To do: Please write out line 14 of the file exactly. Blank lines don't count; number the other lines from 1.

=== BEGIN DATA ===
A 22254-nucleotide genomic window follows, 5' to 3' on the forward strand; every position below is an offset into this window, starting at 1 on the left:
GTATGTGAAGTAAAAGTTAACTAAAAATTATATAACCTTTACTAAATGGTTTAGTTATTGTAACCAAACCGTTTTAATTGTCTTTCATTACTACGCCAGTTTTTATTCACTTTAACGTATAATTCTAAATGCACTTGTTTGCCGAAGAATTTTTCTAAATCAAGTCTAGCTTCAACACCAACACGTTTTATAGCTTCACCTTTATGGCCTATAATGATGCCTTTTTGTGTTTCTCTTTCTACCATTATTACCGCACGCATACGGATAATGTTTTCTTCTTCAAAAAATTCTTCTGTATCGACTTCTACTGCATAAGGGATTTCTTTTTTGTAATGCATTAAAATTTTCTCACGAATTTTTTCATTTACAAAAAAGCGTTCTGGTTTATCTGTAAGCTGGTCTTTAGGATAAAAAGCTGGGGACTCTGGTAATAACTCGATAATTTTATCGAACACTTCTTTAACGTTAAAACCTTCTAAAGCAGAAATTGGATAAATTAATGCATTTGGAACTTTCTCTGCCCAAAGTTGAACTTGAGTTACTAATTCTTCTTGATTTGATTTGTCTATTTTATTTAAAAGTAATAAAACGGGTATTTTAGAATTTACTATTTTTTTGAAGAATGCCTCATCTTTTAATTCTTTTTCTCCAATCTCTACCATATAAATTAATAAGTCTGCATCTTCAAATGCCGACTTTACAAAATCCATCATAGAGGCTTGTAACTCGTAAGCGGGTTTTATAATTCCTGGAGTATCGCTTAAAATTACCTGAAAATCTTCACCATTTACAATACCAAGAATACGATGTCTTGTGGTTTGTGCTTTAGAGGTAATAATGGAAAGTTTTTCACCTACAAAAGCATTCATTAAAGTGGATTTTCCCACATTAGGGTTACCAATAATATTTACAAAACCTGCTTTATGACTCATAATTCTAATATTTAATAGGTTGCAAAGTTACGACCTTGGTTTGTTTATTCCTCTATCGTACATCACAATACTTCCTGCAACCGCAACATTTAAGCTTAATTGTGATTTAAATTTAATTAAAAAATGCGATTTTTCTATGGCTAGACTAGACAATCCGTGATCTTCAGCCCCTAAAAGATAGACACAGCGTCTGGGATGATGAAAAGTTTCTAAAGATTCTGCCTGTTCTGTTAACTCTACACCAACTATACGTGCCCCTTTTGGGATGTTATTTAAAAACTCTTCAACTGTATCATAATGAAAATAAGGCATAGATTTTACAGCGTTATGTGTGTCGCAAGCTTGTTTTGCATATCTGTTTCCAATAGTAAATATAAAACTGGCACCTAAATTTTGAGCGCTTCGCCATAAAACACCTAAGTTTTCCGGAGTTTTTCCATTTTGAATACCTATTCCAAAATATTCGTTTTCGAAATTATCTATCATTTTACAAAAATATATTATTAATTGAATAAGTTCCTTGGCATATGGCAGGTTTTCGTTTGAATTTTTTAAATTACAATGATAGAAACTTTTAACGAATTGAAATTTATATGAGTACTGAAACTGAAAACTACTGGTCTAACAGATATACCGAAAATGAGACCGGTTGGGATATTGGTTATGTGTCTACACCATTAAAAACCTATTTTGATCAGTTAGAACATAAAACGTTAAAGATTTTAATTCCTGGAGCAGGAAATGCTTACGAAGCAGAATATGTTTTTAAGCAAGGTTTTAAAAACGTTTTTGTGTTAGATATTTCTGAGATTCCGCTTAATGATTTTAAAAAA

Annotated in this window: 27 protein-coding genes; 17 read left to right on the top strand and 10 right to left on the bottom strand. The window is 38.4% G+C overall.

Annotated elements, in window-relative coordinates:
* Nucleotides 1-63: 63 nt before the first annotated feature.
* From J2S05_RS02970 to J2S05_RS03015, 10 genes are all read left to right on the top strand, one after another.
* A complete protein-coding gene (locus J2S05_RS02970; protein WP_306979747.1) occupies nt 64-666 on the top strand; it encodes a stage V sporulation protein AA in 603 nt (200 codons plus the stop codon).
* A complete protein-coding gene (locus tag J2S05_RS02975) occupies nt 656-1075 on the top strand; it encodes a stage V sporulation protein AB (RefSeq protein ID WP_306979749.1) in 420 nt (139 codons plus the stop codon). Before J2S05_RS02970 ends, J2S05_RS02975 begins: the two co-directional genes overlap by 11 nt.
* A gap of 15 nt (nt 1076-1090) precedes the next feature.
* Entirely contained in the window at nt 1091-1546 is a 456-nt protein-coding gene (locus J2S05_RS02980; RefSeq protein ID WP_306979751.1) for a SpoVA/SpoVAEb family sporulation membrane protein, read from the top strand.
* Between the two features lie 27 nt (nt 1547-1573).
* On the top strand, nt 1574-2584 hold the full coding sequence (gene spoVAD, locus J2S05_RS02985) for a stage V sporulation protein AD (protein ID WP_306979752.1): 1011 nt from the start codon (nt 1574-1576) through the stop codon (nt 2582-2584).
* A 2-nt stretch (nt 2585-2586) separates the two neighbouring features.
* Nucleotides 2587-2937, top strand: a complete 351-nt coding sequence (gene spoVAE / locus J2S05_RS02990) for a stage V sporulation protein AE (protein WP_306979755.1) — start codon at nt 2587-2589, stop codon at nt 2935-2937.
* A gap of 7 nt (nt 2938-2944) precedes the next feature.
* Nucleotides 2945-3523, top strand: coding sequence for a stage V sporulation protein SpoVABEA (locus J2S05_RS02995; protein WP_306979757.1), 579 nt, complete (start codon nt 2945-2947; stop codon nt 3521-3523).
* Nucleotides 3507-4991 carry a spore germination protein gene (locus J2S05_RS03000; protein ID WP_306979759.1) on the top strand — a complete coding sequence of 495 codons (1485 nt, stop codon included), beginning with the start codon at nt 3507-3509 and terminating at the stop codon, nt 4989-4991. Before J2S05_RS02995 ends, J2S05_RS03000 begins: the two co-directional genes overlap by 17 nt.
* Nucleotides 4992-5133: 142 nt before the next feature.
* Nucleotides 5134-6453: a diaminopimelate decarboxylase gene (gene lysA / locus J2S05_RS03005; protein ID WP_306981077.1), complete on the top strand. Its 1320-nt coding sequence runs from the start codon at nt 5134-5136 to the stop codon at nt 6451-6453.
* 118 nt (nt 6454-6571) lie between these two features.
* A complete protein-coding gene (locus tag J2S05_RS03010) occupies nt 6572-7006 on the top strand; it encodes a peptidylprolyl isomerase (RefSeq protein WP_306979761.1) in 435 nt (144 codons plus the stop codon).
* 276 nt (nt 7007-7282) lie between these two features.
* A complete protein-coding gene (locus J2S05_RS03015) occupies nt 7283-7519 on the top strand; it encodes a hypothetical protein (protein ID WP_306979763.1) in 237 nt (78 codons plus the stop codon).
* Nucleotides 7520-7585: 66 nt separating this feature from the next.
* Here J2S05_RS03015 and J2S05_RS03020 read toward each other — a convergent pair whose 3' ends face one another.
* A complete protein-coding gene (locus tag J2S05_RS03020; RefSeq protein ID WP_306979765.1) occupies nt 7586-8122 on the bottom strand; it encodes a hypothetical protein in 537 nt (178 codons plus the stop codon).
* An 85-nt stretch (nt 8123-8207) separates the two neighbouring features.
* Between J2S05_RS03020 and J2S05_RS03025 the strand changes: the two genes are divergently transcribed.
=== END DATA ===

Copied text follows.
* Nucleotides 2587-2937, top strand: a complete 351-nt coding sequence (gene spoVAE / locus J2S05_RS02990) for a stage V sporulation protein AE (protein WP_306979755.1) — start codon at nt 2587-2589, stop codon at nt 2935-2937.